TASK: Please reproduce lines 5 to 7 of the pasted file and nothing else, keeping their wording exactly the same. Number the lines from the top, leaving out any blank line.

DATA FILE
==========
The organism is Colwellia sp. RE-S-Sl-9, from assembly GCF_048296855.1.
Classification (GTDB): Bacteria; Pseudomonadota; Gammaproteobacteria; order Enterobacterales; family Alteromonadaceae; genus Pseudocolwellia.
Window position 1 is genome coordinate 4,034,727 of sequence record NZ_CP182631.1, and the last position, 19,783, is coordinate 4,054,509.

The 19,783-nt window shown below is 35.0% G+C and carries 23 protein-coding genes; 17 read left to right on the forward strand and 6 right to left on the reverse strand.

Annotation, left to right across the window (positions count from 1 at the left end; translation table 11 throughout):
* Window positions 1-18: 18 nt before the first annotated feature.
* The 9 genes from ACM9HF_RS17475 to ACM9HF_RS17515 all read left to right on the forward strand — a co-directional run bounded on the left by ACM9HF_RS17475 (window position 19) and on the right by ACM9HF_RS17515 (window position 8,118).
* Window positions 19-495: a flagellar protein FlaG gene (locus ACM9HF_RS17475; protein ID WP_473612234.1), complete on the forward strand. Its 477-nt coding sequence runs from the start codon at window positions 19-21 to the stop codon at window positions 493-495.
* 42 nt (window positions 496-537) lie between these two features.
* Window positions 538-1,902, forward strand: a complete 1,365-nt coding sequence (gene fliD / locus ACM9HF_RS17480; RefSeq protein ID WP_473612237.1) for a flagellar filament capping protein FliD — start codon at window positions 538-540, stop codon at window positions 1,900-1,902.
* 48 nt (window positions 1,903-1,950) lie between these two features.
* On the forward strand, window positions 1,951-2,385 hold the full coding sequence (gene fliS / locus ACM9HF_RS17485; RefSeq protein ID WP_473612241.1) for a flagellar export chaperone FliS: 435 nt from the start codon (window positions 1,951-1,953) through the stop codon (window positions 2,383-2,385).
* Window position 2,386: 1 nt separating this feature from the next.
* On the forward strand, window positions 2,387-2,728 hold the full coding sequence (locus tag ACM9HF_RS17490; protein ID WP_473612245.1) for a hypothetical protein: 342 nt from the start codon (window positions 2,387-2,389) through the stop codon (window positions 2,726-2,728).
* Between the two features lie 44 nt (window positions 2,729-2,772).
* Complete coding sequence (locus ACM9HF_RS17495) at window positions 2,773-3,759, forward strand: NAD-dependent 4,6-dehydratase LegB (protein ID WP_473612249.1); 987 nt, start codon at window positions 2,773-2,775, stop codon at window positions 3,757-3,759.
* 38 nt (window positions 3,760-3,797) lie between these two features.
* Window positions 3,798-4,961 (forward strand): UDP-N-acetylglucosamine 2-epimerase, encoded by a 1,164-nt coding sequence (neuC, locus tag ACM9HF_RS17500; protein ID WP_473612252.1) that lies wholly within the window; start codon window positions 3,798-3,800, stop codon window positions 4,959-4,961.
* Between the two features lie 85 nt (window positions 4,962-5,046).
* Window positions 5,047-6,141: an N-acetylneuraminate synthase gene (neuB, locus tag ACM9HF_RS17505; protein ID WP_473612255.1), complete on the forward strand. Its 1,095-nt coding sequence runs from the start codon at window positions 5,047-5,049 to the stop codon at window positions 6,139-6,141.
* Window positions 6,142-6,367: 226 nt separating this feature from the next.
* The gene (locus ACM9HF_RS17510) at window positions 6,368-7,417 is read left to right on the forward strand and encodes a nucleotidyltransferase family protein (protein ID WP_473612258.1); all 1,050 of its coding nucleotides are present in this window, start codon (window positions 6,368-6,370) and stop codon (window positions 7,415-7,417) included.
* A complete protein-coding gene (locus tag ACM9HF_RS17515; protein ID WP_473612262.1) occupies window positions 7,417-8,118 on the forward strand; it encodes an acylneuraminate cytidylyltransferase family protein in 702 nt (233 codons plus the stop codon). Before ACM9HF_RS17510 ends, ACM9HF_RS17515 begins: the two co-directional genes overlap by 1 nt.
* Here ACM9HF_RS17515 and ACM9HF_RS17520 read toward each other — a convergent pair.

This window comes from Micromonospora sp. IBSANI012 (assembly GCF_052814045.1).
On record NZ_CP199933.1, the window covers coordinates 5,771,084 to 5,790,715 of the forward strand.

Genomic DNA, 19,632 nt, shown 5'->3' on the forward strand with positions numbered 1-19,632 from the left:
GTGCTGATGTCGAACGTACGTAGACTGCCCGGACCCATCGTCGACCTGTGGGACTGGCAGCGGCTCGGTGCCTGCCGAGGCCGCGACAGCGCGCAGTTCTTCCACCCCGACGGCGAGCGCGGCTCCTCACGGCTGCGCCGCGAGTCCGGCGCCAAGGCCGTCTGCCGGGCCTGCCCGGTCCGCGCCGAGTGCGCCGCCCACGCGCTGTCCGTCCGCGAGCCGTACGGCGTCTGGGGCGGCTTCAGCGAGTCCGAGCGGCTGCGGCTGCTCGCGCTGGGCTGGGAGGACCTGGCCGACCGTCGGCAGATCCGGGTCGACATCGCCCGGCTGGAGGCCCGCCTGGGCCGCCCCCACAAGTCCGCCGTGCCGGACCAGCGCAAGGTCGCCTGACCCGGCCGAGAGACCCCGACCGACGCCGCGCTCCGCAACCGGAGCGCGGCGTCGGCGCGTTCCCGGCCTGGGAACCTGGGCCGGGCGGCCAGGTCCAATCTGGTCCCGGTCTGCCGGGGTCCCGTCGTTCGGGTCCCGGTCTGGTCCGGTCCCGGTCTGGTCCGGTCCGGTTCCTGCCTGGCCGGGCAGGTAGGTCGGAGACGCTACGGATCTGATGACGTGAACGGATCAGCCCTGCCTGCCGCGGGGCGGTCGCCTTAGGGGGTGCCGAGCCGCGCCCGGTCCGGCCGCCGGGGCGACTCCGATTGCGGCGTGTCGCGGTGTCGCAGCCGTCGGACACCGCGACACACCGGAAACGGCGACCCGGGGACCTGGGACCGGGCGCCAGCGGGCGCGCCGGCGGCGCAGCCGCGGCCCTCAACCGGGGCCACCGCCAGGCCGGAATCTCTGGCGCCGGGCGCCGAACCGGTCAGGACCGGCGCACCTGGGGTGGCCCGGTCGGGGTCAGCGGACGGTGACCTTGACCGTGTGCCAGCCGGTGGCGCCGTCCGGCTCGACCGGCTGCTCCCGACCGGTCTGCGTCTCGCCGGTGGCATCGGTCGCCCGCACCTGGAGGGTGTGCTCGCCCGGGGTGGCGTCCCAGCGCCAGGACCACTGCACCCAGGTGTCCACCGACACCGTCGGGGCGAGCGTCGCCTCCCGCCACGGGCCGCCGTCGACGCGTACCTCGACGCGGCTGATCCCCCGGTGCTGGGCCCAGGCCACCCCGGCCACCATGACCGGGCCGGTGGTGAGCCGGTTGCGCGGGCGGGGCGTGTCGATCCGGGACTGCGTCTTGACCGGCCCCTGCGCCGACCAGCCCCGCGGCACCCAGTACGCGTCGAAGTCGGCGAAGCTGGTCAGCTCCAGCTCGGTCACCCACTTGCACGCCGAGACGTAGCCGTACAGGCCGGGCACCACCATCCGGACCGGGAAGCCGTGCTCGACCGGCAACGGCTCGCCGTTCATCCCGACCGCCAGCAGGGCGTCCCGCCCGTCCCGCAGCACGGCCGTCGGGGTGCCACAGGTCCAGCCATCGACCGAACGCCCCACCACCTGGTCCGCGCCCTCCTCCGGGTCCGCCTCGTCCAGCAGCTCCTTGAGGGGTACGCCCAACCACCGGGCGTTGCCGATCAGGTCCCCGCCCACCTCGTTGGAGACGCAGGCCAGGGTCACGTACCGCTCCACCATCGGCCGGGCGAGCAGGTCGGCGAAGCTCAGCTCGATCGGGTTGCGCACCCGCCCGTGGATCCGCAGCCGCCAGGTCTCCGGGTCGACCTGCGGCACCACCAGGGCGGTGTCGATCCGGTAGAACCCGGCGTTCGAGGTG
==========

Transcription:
Annotation, left to right across the window (positions count from 1 at the left end; translation table 11 throughout):
* Window positions 1-18: 18 nt before the first annotated feature.
* The 9 genes from ACM9HF_RS17475 to ACM9HF_RS17515 all read left to right on the forward strand — a co-directional run bounded on the left by ACM9HF_RS17475 (window position 19) and on the right by ACM9HF_RS17515 (window position 8,118).